LearningWorks Report on Community College Math Remediation Strategies

On October 14, LearningWorks released a report titled Changing Equations: How Community Colleges are Rethinking College Readiness in Math. The report reveals that remediation, particularly placement in developmental math courses, poses one of the greatest barriers to college completion. The report also highlights four key insights driving recent remediation reform efforts: 

  • Math is a hurdle for the majority of community college students. Roughly 60 percent of community college students are placed in a developmental math course.
  • Most students deemed “unready” in math will never graduate. Only 20 percent of students placed into developmental math complete a required “gatekeeper,” or college-level introductory course in math.
  • The tests used to determine readiness are not terribly accurate: As many as one-fifth of students placed into remedial courses could have earned a B or better in a college-level course without first taking the remedial class.
  • The math sequence required by most colleges is irrelevant for many students’ career aspirations. Roughly 70 percent or more of people with bachelor’s degrees do not require intermediate algebra in their careers.

These issues, when combined with high community college enrollment and low completion rates, highlight an area of higher education reform with the potential for a large, meaningful impact on college success and workforce readiness. The report identifies recent trends in remediation, particularly efforts to strengthen student achievement in California community colleges. Through organizing and categorizing remediation reform at the postsecondary level, the report identifies three columns of what it describes as a Math Readiness Reform Menu. The following reform efforts are being pursued by colleges to address the issues of remediation: 

  • Instructional reforms: Modifications to instruction or course sequences within the standard curriculum. Examples include compressed courses, modularized courses, contextualized courses, and non-academic supports which help guide students through the material.
  • Placement reforms: Modifications to placement exams or placement policies.
  • Pathways reforms: Modifications to standard curricular sequences that tailor requirements to students’ fields of study. Examples include unique English or math course sequences which match a particular academic concentration, such as the humanities or sciences.

While many institutions across the country have implemented one or a combination of the reforms captured by the Math Readiness Reform Menu, the report emphasized the promise of pathways reforms. Given the low percentage of degree holders that require intermediate algebra in their careers, community colleges have turned away from mandatory intermediate algebra for all students, and instead, have suggested new pathways for students who do not wish to pursue science, technology, engineering, or math (STEM) concentrations. Such pathways stress the development and mastery of skills related to statistics and quantitative reasoning, which are more likely to be utilized in their future careers.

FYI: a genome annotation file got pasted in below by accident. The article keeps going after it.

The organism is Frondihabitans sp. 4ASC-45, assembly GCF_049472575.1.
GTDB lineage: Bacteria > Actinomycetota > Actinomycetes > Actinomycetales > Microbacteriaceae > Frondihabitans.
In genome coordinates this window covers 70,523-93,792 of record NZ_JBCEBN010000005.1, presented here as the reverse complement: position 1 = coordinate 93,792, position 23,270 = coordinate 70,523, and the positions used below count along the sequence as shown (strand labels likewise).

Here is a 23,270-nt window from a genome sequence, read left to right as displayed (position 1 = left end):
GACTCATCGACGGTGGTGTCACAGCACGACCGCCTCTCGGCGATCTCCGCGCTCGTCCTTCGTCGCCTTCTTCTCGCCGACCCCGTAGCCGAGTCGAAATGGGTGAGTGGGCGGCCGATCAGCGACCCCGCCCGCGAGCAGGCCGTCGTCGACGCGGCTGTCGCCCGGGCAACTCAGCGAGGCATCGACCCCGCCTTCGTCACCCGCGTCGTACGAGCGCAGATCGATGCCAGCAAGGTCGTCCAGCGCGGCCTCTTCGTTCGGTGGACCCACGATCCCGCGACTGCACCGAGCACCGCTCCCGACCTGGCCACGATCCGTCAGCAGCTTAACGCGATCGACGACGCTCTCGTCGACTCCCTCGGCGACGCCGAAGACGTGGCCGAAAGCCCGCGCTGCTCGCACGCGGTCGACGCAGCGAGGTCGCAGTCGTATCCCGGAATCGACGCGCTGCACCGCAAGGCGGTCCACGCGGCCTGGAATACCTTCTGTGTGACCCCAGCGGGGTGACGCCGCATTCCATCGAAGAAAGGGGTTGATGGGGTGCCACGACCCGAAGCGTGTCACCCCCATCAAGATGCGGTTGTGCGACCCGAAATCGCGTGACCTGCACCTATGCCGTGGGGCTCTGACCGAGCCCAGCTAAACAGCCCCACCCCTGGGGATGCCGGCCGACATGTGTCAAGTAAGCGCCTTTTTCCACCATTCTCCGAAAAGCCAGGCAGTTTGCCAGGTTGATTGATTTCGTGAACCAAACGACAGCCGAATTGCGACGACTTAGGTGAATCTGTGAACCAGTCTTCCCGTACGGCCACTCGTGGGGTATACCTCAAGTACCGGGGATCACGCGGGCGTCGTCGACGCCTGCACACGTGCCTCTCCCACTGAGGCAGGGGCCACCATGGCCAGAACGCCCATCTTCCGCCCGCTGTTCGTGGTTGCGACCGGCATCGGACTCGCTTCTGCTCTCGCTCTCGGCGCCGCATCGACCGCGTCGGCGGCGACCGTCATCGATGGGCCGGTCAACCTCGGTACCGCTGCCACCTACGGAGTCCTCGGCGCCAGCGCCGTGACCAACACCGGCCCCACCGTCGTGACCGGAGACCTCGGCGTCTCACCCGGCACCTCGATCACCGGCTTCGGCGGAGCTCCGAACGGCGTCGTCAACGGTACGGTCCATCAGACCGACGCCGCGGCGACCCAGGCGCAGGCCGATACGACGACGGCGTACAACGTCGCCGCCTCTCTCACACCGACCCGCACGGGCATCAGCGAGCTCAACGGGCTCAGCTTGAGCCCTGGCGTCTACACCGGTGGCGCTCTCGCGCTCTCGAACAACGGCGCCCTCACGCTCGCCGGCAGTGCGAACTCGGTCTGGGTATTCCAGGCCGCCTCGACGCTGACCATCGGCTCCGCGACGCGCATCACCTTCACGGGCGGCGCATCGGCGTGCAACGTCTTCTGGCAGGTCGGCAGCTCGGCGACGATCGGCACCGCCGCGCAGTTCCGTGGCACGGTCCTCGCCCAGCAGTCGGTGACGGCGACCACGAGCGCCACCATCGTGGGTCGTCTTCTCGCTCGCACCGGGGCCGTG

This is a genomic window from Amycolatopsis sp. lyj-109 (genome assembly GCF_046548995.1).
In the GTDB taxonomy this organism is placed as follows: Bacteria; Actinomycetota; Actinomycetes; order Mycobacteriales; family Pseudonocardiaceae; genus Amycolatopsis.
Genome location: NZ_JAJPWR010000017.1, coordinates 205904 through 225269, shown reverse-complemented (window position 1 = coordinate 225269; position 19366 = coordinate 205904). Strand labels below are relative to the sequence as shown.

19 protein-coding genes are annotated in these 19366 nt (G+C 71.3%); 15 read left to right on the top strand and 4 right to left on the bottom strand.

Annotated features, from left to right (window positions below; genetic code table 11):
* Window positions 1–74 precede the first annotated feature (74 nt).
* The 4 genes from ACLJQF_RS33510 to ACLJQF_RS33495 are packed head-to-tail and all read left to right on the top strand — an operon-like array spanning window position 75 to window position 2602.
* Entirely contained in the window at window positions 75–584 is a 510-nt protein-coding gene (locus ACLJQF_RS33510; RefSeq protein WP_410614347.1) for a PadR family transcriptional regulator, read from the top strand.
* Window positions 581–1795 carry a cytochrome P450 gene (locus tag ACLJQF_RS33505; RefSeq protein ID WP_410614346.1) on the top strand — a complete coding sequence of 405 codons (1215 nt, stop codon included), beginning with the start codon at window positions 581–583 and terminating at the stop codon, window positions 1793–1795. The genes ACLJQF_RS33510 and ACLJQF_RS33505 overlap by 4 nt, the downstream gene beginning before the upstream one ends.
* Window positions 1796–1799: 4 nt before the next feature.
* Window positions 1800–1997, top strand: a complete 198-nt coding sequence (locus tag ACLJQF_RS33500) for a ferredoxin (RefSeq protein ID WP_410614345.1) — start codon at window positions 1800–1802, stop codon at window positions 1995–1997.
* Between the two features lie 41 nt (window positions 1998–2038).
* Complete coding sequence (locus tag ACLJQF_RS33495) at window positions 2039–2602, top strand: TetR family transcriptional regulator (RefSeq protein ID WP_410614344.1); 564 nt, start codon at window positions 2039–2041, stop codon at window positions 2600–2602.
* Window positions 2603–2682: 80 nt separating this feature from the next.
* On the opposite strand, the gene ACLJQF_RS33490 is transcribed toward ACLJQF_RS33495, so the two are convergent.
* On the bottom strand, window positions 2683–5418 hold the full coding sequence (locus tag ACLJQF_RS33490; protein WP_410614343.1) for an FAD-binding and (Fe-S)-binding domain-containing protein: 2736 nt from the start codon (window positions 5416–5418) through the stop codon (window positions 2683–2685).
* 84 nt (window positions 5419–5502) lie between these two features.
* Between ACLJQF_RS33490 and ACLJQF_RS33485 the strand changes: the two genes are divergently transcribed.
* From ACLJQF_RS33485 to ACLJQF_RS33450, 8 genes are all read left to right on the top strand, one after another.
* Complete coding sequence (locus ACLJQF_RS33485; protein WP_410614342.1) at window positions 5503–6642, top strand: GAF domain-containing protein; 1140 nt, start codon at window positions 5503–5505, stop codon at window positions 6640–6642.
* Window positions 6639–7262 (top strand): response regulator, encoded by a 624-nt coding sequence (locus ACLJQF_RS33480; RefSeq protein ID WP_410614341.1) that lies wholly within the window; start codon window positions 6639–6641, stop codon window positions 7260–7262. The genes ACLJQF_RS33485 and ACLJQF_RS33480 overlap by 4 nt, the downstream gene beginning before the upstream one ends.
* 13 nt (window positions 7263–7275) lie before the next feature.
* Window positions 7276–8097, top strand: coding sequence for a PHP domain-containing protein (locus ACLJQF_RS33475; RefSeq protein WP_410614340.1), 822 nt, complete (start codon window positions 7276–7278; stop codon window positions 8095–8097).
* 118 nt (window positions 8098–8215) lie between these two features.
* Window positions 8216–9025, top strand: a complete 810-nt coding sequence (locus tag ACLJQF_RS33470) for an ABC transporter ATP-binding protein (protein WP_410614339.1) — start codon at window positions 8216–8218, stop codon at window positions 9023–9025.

Early results from programs utilizing pathways reform strategies suggest that providing a more personalized math curriculum that takes into account career aspirations produces positive results, including a 45 percentage point increase (from 6 percent to 51 percent) in the proportion of students completing college-level math in their first year through the Statistics Pathway (Statway) program. While further study is necessary, the report claims that if pathways reforms are shown to produce continued, meaningful results on student outcomes, a national conversation regarding the re-structuring of math programs may be needed to maximize students’ enrollment and completion.

Austin Pate is a research/policy assistant at the American Youth Policy Forum.

Add new comment

Filtered HTML

  • Web page addresses and e-mail addresses turn into links automatically.
  • Allowed HTML tags: <a> <em> <strong> <cite> <blockquote> <code> <ul> <ol> <li> <dl> <dt> <dd> <i>

Plain text

  • No HTML tags allowed.
  • Web page addresses and e-mail addresses turn into links automatically.
  • Lines and paragraphs break automatically.
To prevent automated spam submissions leave this field empty.